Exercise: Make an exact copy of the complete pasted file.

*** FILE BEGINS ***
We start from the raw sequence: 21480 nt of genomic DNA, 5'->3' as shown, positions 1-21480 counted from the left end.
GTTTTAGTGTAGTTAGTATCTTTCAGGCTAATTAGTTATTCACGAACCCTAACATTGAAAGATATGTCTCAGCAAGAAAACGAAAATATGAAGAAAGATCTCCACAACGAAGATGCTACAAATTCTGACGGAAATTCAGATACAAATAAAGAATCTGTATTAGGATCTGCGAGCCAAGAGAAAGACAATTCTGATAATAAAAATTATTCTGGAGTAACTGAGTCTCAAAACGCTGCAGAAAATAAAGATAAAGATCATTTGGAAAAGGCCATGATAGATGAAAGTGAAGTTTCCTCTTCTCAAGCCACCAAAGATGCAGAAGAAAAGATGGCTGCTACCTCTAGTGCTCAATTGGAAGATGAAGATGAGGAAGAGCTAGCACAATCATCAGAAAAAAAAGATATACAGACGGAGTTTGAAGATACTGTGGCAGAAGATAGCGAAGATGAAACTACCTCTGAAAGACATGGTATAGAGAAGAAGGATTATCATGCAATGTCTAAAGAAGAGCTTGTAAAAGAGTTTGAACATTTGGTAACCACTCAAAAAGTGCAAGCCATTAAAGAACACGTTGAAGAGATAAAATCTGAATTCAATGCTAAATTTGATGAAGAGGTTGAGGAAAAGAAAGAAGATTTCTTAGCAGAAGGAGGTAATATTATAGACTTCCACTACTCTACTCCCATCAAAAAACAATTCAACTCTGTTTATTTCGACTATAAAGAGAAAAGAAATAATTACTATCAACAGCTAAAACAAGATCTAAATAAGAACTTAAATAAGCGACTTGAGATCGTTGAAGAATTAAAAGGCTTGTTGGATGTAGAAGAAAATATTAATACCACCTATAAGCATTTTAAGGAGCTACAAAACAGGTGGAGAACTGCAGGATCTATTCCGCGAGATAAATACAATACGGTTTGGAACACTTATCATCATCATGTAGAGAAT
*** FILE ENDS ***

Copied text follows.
We start from the raw sequence: 21480 nt of genomic DNA, 5'->3' as shown, positions 1-21480 counted from the left end.
GTTTTAGTGTAGTTAGTATCTTTCAGGCTAATTAGTTATTCACGAACCCTAACATTGAAAGATATGTCTCAGCAAGAAAACGAAAATATGAAGAAAGATCTCCACAACGAAGATGCTACAAATTCTGACGGAAATTCAGATACAAATAAAGAATCTGTATTAGGATCTGCGAGCCAAGAGAAAGACAATTCTGATAATAAAAATTATTCTGGAGTAACTGAGTCTCAAAACGCTGCAGAAAATAAAGATAAAGATCATTTGGAAAAGGCCATGATAGATGAAAGTGAAGTTTCCTCTTCTCAAGCCACCAAAGATGCAGAAGAAAAGATGGCTGCTACCTCTAGTGCTCAATTGGAAGATGAAGATGAGGAAGAGCTAGCACAATCATCAGAAAAAAAAGATATACAGACGGAGTTTGAAGATACTGTGGCAGAAGATAGCGAAGATGAAACTACCTCTGAAAGACATGGTATAGAGAAGAAGGATTATCATGCAATGTCTAAAGAAGAGCTTGTAAAAGAGTTTGAACATTTGGTAACCACTCAAAAAGTGCAAGCCATTAAAGAACACGTTGAAGAGATAAAATCTGAATTCAATGCTAAATTTGATGAAGAGGTTGAGGAAAAGAAAGAAGATTTCTTAGCAGAAGGAGGTAATATTATAGACTTCCACTACTCTACTCCCATCAAAAAACAATTCAACTCTGTTTATTTCGACTATAAAGAGAAAAGAAATAATTACTATCAACAGCTAAAACAAGATCTAAATAAGAACTTAAATAAGCGACTTGAGATCGTTGAAGAATTAAAAGGCTTGTTGGATGTAGAAGAAAATATTAATACCACCTATAAGCATTTTAAGGAGCTACAAAACAGGTGGAGAACTGCAGGATCTATTCCGCGAGATAAATACAATACGGTTTGGAACACTTATCATCATCATGTAGAGAAT